INDIANAPOLIS – At one point in his post-game news conference following his team's 88-86 overtime win against Indiana on Saturday, Butler men's basketball coach Brad Stevens stated “I don't think too much about rankings.”
He was speaking about the national polls, which had the Hoosiers as the best in the country, while his team wasn't ranked at all. However, the same assessment could be applied to the individual recruiting rankings as well.
In searching one of the predominant recruiting services, Indiana utilized seven players in Saturday's defeat that were regarded higher than Butler forward Roosevelt Jones (130th-rated player), including five that were considered among the 45 best players in the country. But on Saturday, Stevens – and most certainly the 19,192 fans in attendance – didn't see it that way.
“With all due respect to everybody else on the court,” Stevens said, “I thought he was the best player on the floor.”
Jones exhibited a stunning versatility, particularly at the defensive end of the floor. On one possession he would be asked to guard Indiana guard Jordan Hulls (6-foot) and on the next he'd have to switch onto Hoosier All-American center Cody Zeller (7-foot).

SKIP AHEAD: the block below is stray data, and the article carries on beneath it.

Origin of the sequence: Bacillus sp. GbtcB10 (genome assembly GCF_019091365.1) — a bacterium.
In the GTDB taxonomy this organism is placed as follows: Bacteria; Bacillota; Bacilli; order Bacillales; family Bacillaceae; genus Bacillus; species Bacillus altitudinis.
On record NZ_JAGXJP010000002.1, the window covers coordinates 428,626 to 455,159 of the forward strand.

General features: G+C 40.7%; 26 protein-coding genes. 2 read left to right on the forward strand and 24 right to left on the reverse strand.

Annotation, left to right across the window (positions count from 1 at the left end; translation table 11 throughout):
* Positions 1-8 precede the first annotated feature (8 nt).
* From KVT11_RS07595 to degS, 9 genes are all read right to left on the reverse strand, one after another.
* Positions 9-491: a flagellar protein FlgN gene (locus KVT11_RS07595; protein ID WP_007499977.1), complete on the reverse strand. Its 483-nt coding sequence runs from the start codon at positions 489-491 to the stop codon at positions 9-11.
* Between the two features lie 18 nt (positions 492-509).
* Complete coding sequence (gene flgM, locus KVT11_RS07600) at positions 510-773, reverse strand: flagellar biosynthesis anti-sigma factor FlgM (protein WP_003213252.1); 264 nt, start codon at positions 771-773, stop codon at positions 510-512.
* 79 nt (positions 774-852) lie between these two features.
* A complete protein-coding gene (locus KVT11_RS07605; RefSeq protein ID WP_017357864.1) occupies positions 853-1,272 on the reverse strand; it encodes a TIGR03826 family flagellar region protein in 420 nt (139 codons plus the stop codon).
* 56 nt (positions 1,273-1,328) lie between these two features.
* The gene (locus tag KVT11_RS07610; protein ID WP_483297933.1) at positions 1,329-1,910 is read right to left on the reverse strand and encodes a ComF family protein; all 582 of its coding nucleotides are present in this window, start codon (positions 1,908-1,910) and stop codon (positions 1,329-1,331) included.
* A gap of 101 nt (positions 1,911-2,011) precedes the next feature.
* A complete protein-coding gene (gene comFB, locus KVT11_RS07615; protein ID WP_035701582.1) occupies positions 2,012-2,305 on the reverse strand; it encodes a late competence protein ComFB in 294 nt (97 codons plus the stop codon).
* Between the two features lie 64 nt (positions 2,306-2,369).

“When that ball went up to the rim, (Jones) found ways to get it,” Stevens said.
The 6-foot-4 sophomore wasn't just asked to play great at the defensive end; Stevens also wanted his impact made offensively. And the coach got his way.
Jones scored 16 points, pulled down a dozen rebounds and dished out seven assists. Oh, he also found time to block a pair of shots.
“What did he not do,” Stevens asked. “Shoot three-pointers? That was it.”
No, Jones didn't shoot a three-pointer, but the stats – and even many non-statistical categories such as hustle, toughness and sheer will – show that he did indeed do everything else.
“He's really unique and he's really good,” Stevens said. “The thing that I like best about him is that he competes. He loves to compete.”
Where does that get figured into the recruiting rankings?
Jones agrees with his coach's evaluation that he is “unique.” He isn't a shooter at all, but he plays on the perimeter a lot. He's built like an NFL linebacker, yet he can play the point guard position. His versatility extends to both offense and defense.
Some Butler fans have compared him to former Bulldog forward Willie Veasley, but Jones doesn't think that is accurate either.
“I don't really compare myself to anybody,” Jones said. “I just think that I'm my own unique player.”